Black Friday has come and gone, but many of its most notable deals are still going. We have a big roundup of the best deals we’re seeing more generally, but here we’ve updated our dedicated roundup of the best video game discounts we can find for Cyber Monday, since a metric ton of them remain available.
Major retailers like Amazon, Target, Best Buy, and GameStop are still in the midst of their holiday sales, as are the digital storefronts for Xbox, Nintendo, and PlayStation. And while many of the steepest high-profile game discounts we’re seeing are for consoles, PC gaming storefronts like Steam, Epic, GOG, and Humble are still running sweeping sales as well, bringing price drops on several indie games we like in particular.
We’ve pored over as many advertised offers as we can find from all of these promotions and listed the genuine discounts we like below, spotlighting a few particularly notable offers along the way.
Before you dig in, note that the sales haven’t made in-demand hardware like the PlayStation 5, Xbox Series X, Nintendo Switch OLED, or Nvidia’s newer RTX GPUs any easier to buy, though the lower-power Xbox Series S does look like it’s available in some capacity. Either way, if you’re seeking to stuff your gaming backlog even more, have a look at our curated selection below.A PS Plus membership is still required to play most PlayStation games’ online multiplayer modes, but being a subscriber nets you two or three bonus games a month. We’ve seen 12-month subscription codes go for a little less in the past, but either way this is a good deal for those who need to top up their membership.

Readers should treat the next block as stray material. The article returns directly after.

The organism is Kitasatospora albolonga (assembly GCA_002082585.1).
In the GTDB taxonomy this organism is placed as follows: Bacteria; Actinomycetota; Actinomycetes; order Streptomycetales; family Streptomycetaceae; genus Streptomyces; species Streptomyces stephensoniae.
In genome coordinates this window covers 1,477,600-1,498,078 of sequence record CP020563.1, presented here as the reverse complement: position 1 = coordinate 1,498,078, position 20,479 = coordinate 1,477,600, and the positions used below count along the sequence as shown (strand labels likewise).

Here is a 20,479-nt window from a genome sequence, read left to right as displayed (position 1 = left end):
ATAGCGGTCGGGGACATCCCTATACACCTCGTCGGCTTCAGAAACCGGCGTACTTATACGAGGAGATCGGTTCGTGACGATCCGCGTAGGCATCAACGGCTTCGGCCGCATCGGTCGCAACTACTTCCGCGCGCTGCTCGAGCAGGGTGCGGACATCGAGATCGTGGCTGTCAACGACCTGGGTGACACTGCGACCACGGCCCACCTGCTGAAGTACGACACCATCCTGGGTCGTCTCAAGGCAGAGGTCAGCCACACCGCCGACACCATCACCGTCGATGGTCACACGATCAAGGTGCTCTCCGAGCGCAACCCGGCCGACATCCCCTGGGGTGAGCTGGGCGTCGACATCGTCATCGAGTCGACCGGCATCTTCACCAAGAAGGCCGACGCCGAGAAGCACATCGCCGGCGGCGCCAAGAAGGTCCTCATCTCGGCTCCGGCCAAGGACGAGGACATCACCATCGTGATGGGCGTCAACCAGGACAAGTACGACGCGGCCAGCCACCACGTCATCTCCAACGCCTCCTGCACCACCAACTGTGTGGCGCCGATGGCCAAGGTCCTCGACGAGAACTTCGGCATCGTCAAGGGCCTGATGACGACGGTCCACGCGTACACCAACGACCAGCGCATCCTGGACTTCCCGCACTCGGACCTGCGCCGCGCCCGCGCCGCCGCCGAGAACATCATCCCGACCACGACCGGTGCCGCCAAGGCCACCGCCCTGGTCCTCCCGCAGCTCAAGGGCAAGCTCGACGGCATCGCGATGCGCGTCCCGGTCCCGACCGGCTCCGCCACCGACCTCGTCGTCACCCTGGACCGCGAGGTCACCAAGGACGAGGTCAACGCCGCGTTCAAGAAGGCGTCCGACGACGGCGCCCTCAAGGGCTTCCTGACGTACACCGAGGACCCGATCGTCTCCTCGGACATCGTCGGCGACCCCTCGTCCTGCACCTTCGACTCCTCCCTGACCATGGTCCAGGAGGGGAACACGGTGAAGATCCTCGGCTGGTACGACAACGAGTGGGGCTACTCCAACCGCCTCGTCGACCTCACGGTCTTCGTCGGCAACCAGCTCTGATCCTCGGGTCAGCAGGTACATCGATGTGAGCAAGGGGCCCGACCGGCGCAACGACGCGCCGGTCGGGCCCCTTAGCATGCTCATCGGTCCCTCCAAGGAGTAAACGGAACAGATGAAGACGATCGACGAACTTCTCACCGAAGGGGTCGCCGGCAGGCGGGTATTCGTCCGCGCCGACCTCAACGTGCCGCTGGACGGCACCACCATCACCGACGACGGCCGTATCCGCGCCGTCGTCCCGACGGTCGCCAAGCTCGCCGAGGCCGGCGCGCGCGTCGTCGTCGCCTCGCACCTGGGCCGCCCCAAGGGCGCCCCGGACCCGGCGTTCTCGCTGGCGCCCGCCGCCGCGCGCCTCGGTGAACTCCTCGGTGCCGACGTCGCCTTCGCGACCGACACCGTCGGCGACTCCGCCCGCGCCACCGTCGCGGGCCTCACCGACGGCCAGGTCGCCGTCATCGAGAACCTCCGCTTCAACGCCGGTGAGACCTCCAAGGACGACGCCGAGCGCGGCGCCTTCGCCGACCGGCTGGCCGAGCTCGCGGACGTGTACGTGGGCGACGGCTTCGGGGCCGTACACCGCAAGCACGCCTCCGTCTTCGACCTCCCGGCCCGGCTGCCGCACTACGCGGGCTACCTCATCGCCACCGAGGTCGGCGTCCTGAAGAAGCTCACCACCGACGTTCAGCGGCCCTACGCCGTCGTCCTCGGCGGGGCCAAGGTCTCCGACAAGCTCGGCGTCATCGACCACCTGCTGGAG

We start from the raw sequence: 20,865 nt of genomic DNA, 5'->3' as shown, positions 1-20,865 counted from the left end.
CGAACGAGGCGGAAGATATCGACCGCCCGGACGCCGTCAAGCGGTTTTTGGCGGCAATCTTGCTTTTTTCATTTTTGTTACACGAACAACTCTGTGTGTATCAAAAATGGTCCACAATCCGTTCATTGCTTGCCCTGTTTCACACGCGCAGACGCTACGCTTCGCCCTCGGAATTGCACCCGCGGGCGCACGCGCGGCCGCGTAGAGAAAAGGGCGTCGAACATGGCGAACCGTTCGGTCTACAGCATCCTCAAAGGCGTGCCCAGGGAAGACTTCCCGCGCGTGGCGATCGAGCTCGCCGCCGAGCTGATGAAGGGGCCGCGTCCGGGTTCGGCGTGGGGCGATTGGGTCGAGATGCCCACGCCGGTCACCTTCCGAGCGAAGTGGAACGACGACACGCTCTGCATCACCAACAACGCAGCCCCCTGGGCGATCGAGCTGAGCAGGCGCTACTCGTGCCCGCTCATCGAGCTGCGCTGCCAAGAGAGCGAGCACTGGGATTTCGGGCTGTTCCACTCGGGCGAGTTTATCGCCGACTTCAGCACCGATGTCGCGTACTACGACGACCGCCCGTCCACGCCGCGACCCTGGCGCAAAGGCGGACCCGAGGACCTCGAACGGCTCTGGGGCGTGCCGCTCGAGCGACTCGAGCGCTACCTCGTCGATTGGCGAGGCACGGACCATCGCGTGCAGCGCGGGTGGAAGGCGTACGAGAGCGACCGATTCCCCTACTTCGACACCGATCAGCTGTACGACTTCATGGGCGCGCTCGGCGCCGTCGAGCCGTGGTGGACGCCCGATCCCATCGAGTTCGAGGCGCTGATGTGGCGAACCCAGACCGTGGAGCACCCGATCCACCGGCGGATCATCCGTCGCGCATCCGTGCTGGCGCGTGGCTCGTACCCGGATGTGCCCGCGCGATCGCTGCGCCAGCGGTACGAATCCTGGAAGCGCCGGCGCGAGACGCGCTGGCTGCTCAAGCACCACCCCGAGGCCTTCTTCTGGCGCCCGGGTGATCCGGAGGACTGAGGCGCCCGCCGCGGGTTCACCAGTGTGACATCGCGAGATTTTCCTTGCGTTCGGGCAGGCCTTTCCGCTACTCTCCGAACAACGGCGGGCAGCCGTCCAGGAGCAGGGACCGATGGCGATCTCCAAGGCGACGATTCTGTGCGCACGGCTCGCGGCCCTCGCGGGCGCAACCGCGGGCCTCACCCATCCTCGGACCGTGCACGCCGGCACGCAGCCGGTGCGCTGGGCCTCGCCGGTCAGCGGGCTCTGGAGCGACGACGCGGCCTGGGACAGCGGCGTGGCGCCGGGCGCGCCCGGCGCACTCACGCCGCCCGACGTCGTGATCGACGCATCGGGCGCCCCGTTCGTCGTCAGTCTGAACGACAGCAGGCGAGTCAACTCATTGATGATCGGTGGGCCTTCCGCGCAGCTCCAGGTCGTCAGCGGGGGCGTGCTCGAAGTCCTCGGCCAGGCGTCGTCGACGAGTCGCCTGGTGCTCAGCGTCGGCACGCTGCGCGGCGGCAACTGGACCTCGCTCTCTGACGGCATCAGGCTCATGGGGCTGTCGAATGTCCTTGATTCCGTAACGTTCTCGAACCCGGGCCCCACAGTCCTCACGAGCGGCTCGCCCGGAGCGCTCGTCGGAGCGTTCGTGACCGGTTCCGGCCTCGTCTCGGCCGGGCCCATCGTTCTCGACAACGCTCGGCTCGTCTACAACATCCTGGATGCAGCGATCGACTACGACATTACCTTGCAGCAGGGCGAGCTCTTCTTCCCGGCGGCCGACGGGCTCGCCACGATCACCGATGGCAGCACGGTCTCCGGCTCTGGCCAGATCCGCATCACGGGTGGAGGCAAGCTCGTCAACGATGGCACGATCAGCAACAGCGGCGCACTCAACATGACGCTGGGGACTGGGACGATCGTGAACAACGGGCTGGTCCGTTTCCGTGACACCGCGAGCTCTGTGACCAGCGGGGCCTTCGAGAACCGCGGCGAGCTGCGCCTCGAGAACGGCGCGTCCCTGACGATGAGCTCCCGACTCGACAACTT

This a simple one: if you plan to pick up a few new games at PlayStation’s digital store anyway, several retailers are currently offering $100 in PlayStation Store credit for $90. Note that this credit can be used toward subscriptions like PlayStation Plus in addition to new games, media, or DLC purchases.
Saying Game Pass Ultimate is one of the best values in gaming has become a meme at this point, but that doesn’t mean it’s not true. The service pairs Xbox Live Gold—Microsoft’s equivalent to PS Plus—with access to a growing library of games for both consoles and PC, a surprising number of which are genuinely worthwhile. The service might not be worth it if you tend to play one game repeatedly for months on end, but if you like to hop from new release to new release, it’s a good deal at its MSRP, let alone this sale price.
This deal matches the best price we’ve seen on a three-month membership for new and existing subscribers. If you only use a gaming PC, though, note that Microsoft is running a promotion that gives brand-new users three months of Game Pass for PC for $1.
This is the primary Switch bundle deal Nintendo is running across retailers this Black Friday. It’s not exactly a showstopper, pairing a five-year-old game and three months of the company’s largely inessential Switch Online service with the non-OLED version of the console at no extra cost. It’s also been going in and out of stock throughout the week. But if you’re hoping to buy someone their first Switch, Mario Kart 8 Deluxe is still a good time, and, if nothing else, the Switch Online trial will let them rent a bunch of classic NES and SNES games. It’s also worth noting that this bundle includes the most recent version of the standard Switch with slightly improved battery life.